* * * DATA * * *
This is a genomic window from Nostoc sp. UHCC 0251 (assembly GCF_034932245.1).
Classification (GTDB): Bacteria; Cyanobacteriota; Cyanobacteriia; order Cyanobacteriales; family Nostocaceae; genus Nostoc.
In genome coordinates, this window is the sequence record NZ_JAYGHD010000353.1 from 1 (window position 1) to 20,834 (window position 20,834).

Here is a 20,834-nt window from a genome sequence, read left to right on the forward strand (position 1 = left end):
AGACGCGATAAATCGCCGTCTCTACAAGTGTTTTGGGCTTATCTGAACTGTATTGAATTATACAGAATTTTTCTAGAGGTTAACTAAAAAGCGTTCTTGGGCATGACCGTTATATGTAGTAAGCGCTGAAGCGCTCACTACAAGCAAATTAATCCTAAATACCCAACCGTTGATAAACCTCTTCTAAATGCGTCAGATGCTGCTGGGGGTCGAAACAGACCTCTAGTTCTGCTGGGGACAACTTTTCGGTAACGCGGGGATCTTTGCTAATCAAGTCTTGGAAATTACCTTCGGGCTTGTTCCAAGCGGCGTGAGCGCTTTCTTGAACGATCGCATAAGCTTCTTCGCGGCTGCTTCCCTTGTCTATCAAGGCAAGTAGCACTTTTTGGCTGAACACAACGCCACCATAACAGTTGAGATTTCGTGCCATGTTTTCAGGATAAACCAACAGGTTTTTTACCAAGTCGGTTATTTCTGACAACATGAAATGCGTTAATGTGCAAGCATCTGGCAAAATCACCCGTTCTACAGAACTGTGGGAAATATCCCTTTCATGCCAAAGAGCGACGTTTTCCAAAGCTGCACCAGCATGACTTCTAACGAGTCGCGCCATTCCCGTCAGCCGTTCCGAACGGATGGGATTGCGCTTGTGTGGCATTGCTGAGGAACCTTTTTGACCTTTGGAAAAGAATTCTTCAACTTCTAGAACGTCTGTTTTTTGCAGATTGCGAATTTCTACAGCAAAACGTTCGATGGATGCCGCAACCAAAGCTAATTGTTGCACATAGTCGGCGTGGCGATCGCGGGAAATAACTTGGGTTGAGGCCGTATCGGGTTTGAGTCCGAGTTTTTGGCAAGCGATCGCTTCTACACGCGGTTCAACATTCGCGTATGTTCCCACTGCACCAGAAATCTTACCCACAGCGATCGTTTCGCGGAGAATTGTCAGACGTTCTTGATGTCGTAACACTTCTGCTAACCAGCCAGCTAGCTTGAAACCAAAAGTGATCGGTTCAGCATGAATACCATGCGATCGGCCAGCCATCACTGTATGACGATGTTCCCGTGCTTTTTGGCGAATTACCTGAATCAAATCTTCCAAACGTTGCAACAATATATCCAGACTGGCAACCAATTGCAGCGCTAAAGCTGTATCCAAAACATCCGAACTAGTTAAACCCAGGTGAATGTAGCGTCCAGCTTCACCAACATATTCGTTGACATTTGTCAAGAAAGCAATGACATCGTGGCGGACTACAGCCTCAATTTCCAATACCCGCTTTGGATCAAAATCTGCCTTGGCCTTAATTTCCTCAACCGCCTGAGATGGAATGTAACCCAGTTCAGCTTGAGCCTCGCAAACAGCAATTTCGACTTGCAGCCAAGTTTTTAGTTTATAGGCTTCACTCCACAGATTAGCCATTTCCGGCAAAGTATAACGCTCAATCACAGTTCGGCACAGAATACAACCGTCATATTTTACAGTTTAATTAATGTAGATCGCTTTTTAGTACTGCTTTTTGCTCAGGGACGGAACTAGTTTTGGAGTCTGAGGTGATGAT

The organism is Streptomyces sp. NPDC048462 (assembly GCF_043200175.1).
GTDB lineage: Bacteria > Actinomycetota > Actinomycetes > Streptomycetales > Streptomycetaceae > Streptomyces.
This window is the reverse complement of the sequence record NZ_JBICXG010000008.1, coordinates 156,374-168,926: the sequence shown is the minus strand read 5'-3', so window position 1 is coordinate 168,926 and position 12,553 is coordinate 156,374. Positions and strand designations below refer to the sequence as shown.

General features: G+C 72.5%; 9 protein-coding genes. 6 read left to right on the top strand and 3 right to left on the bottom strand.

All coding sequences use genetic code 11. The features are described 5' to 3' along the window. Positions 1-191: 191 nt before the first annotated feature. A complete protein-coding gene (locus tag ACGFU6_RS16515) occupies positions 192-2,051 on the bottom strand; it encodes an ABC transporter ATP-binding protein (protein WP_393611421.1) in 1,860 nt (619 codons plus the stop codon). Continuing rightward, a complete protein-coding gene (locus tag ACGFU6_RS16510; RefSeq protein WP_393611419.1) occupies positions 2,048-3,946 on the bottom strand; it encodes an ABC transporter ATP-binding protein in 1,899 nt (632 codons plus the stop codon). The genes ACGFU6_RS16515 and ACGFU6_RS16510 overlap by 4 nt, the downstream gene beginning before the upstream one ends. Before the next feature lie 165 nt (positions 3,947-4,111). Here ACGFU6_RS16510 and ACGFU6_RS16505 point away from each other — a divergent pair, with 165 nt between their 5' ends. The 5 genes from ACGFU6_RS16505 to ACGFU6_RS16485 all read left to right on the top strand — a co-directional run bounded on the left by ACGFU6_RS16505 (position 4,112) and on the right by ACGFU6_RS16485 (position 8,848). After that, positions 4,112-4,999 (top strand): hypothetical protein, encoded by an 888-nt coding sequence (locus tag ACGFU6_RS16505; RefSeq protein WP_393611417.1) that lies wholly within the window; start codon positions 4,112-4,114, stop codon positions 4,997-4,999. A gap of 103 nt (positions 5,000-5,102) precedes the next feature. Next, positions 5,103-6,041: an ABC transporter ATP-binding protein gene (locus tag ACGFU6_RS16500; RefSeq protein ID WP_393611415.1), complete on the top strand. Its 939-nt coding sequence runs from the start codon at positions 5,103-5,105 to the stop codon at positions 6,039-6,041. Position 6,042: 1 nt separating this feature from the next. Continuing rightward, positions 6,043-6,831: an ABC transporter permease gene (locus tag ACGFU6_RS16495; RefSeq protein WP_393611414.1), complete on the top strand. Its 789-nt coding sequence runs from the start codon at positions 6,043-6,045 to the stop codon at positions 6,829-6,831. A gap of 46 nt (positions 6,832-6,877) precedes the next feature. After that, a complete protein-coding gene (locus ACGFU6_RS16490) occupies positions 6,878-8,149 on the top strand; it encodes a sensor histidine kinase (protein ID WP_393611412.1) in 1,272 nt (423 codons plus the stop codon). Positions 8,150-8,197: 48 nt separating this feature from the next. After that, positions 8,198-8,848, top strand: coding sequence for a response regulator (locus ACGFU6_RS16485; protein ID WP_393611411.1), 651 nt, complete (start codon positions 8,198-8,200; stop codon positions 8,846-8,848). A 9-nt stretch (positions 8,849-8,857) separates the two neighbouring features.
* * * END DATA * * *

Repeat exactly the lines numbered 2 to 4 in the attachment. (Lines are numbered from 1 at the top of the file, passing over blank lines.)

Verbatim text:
Classification (GTDB): Bacteria; Cyanobacteriota; Cyanobacteriia; order Cyanobacteriales; family Nostocaceae; genus Nostoc.
In genome coordinates, this window is the sequence record NZ_JAYGHD010000353.1 from 1 (window position 1) to 20,834 (window position 20,834).

Here is a 20,834-nt window from a genome sequence, read left to right on the forward strand (position 1 = left end):